The Holocaust is an unforgettable event to anyone who had to live through the horrors of a concentration camp. Elie Wiesel is no exception. He was taken to a concentration camp in 1944 and lost his mother and father in the concentration camps. Mr. Wiesel was brave enough to step forward and share his experiences during the Holocaust, which he recorded in his book Night. In his book Night, Elie Wiesel uses irony, foreshadowing, and tone to describe the uncertainty of one’s future before going and while in a concentration camp.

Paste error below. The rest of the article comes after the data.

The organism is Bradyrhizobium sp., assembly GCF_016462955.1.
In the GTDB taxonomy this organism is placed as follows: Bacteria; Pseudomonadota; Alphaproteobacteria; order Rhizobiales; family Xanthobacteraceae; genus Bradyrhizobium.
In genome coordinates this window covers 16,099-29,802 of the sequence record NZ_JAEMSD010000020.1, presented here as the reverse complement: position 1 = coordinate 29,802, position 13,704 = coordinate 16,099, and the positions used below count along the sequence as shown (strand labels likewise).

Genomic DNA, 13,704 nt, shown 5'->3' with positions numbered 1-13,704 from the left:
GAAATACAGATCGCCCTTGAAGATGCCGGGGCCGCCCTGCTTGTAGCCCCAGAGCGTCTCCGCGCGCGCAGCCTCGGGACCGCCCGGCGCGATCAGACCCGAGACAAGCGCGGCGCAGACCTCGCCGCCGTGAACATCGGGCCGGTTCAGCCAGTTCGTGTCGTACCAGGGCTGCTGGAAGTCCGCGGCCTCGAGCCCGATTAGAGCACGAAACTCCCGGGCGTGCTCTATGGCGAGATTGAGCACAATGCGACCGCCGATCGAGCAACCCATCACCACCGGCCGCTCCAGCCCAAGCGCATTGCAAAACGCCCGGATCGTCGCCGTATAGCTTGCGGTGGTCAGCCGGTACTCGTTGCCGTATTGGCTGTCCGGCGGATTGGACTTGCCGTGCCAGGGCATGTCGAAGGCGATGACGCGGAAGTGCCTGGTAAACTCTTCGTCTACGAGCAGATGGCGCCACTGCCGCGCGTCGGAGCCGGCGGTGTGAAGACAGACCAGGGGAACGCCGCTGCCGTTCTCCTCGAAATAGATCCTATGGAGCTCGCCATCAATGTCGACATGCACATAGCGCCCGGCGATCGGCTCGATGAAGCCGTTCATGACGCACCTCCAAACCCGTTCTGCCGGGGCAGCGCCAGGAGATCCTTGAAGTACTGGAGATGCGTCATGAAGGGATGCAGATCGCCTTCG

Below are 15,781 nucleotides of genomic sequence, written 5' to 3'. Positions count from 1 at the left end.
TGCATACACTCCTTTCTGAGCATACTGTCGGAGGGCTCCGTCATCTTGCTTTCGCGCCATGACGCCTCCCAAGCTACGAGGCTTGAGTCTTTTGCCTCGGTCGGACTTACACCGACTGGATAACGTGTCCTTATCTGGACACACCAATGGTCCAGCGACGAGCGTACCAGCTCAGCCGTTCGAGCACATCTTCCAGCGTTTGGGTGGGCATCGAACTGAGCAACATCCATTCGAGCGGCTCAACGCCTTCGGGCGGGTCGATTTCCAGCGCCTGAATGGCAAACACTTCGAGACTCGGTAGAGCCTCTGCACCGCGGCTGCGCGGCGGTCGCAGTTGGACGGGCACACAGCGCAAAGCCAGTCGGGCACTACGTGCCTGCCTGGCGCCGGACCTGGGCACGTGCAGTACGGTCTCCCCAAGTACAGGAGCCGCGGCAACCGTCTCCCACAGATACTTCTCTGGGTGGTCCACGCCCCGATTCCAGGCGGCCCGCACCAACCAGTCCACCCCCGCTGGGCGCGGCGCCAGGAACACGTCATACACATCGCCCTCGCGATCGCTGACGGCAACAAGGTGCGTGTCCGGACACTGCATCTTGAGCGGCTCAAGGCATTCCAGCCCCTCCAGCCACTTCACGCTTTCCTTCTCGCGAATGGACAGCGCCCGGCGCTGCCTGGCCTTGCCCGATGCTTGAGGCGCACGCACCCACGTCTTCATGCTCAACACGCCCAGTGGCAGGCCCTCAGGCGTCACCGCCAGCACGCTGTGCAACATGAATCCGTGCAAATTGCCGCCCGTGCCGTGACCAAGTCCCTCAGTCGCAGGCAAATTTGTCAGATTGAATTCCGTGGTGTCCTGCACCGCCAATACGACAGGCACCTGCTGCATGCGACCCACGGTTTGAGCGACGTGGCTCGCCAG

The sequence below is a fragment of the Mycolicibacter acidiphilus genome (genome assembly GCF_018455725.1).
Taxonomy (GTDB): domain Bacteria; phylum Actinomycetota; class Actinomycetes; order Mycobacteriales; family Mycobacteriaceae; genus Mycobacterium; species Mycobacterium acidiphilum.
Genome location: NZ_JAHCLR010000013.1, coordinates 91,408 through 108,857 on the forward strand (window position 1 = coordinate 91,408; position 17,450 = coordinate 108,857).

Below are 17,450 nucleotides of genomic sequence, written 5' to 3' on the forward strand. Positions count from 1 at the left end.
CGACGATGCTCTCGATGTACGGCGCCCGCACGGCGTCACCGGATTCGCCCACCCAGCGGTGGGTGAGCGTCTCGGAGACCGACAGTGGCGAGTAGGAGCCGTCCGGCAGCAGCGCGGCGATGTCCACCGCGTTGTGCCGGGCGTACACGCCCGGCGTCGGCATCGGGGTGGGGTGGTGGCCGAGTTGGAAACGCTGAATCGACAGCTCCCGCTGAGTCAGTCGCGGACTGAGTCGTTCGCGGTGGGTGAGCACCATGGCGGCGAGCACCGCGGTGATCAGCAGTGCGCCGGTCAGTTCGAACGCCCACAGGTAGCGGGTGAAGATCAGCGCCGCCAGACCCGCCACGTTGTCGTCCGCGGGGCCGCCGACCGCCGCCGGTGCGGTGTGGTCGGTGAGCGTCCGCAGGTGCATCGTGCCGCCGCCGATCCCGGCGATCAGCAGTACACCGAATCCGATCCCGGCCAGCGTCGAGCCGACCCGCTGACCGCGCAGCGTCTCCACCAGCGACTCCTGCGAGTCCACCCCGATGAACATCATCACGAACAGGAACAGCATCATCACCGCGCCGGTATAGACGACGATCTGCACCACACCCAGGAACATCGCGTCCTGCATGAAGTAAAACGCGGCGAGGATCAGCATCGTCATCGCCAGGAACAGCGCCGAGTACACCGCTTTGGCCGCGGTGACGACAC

The Holocaust, or a jewish sacrificial offering that is burned on an alter, largely refers to the massacre and slaughter of over 6 million european jews from 1933 to 1945. One of the largest genocides took place less than 100 years ago. A recently fresh event on the historical timeline, and yet there would be little known on exactly went on inside the camps without the testimonies of survivors. Holocaust survivor Elie Wiesel, produced the book “Night” as a way to cope with his time in the labor camps and to shed light on the reality of the inhumanity that engulfed numerous concentration camps across europe. After ten years of silence, the book was written by Wiesel to express his personal experiences inside the labor camps, as well as his testimony to horrifying and inhumane actions inflicted upon his beloved family and bunk mates. In “Night”, Elie Wiesel explores the evils in humanity by sharing his personal experiences and personal witness of inhumanity, and shares his own moral values of man.